The Popular Myth and the Reality of Ikigai

An AI look at the concept of ikigai in the new year, courtesy of Stable Diffusion

An AI look at the concept of ikigai in the new year, courtesy of Stable Diffusion

tl;dr: As the year comes to a close, many of us reflect on finding more purpose and meaning. The popular ikigai Venn diagram promises a formula: find the overlap between what you love, what you’re good at, what the world needs and what you can get paid for.

But this myth misses the mark on the original Japanese concept. Rather than a destination, ikigai is a journey. It’s about starting small, releasing yourself, seeking harmony, appreciating little joys and being present. I present Mogi’s framework as a way to help identify and sharpen focus on the everyday meaning as we enter the new year.

I hope that Mogi’s insights will help you explore a wider spectrum of life’s diverse joys and purposes. Challenge the assumptions and assertions that purpose is an intersection of concepts on a page. Instead, discover ikigai through living life more fully.


You may’ve seen a popular take on ikigai in a popular and often used Venn diagram widely shared on social media (such as here and here) and in self-help books, depicting it as the intersection of four circles: what you love, what you’re good at, what the world needs, and what you can be paid for.

Courtesy Adam Danyal’s post on LinkedIn

But as Nicholas Kemp shared in his article “Ikigai Misunderstood and the Origin of the Ikigai Venn Diagram”, this popularized view isn’t an accurate representation of the Japanese concept of ikigai. Rather, it’s a Western invention that oversimplifies and distorts the original meaning of ikigai.

“Full credit for the Venn diagram of Purpose should go to Spanish author and psychological astrologer, Andres Zuzunaga, who created it in 2011. It first publicly appeared in the book Qué Harías Si No Tuvieras Miedo (What Would You Do If You Weren’t Afraid?) by Borja Vilaseca in 2012. Eventually, the diagram was translated into English and then started being used by HR managers and life coaches as a simplistic overview to finding purpose in your career. It is now used to help people create a more balanced work situation.”

Andres Zuzunaga, Proposito. 2011,

Ikigai history

A little history. Based on what I’ve read about and discussed ikigai throughout my career, Ikigai is Japanese for “life” (iki) and “reason” (gai), which roughly translates to “a reason for living (or being).”

Courtesy Ken Mogi, The true ikigai diagram (YouTube)

I subscribe to Ken Mogi’s outline that the real ikigai is not a formula for finding your purpose. It’s a way of living that embraces the joy of being alive. Japanese people don’t use this diagram, nor do they ask themselves the four questions that it suggests. They just follow their ikigai.

It’s not a goal, destination, or something you find, but rather a journey, or something you feel and experience. It’s dynamic and can be highly personal and diverse. And ikigai isn’t limited to your work or the path of career but includes all aspects of your life: just scratching the surface, it’s your relationships, your passions, your hobbies, your values, and even your dreams.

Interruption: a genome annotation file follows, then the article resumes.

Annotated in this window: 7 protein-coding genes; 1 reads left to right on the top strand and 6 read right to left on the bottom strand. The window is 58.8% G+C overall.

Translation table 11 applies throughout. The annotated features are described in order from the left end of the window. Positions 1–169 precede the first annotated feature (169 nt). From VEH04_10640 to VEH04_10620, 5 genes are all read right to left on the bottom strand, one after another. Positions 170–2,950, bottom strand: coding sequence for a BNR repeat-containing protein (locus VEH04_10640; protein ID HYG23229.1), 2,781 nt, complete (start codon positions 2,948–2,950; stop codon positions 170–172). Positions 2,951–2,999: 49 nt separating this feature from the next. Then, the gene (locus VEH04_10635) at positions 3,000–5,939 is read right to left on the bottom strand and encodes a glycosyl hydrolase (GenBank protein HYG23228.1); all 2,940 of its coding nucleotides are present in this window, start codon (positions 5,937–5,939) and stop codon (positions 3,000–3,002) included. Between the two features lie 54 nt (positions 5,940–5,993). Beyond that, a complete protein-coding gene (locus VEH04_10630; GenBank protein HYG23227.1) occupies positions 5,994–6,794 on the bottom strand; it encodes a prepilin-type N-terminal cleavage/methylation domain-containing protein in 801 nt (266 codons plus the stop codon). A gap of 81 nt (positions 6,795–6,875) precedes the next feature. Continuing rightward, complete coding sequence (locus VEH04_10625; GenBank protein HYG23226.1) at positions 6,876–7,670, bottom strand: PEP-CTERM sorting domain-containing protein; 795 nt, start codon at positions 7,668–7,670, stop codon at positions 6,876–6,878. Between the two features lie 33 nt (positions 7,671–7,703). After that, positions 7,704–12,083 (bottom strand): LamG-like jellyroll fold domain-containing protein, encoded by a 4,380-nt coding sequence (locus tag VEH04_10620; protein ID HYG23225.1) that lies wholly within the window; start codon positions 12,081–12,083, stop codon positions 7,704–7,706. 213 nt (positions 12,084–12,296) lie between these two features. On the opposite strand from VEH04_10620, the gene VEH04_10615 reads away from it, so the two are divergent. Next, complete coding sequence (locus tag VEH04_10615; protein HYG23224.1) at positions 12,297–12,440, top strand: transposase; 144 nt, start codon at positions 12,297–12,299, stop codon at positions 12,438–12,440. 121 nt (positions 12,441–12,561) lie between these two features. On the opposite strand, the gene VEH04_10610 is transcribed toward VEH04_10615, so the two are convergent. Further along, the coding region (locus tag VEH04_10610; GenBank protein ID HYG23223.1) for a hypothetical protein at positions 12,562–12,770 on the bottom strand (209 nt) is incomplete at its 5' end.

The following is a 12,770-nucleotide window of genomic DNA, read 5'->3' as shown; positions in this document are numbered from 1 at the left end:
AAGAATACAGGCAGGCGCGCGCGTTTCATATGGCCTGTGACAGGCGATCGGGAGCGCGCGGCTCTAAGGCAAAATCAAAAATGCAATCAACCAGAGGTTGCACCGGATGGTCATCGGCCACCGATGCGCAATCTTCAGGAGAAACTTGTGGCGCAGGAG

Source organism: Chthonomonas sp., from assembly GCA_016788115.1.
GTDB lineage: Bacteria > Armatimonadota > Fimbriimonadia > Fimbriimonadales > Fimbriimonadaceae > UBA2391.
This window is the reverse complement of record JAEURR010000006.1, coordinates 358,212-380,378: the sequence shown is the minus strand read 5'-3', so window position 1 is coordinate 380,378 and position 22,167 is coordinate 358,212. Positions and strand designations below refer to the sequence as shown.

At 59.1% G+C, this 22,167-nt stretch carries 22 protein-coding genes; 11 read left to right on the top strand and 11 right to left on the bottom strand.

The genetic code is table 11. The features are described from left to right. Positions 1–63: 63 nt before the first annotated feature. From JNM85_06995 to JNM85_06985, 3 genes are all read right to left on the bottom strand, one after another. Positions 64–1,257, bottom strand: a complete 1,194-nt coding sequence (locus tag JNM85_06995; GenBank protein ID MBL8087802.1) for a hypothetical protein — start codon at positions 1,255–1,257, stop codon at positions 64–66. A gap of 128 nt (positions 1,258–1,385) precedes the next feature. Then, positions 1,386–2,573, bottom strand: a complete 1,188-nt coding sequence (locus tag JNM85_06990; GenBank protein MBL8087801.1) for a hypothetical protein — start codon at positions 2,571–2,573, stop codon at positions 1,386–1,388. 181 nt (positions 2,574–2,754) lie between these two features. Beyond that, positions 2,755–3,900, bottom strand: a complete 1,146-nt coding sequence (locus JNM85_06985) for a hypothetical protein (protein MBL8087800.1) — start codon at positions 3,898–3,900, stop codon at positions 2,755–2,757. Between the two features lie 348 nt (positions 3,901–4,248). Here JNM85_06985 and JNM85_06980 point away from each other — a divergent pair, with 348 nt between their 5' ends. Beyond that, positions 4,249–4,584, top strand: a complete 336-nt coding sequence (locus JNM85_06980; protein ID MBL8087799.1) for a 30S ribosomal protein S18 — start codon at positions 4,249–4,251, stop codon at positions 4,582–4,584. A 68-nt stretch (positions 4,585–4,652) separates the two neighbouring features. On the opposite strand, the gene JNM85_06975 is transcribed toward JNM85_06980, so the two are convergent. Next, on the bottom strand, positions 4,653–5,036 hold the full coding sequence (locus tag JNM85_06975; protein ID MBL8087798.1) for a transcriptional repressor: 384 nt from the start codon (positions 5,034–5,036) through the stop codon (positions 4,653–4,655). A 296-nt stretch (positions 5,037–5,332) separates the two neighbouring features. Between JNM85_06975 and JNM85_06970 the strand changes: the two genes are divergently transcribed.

Pillars of ikigai

In his book, The Little Book of Ikigai, Mogi introduces five pillars of ikigai that provide a supportive framework and can help you awaken and cultivate your ikigai in everyday life:

  • Starting small: focusing on the details and appreciating the small things that make you happy.
  • Releasing yourself: accepting who you are and expressing your true self without fear or judgment.
  • Harmony and sustainability: relying on others and contributing to the common good.
  • The joy of little things: enjoying sensory pleasures and being present in the moment.
  • Being in the here and now: finding your flow and immersing yourself in what you do.
An updated view of Mogi’s Pillars of Ikigai

Rather than hard and fast prescribed rules, Mogi’s pillars are guidelines and suggestions, intended to be provocative and complementary, while flexible enough to be used creatively and experimentally. They are not based on scientific evidence or empirical data, but on cultural wisdom and personal stories. Mogi writes…

“They are not mutually exclusive or exhaustive, nor do they have a particular order or hierarchy. But they are vital to our understanding of ikigai, and will provide guidance as you digest what you read [in his book] and reflect on your own life. Each time they will come back to you with a renewed and deepened sense of significance.”

Representing ikigai

The four-circle diagram of ikigai above may be appealing and convenient, but it’s misleading and incomplete. It reduces ikigai to a formula that can be applied to anyone and anything, but ignores the complexity and diversity of human life. It implies that ikigai is a rare and elusive phenomenon, but it neglects the abundance and accessibility of ikigai. And it suggests that ikigai is a product of optimization and maximization, overlooking the importance of exploration and experimentation.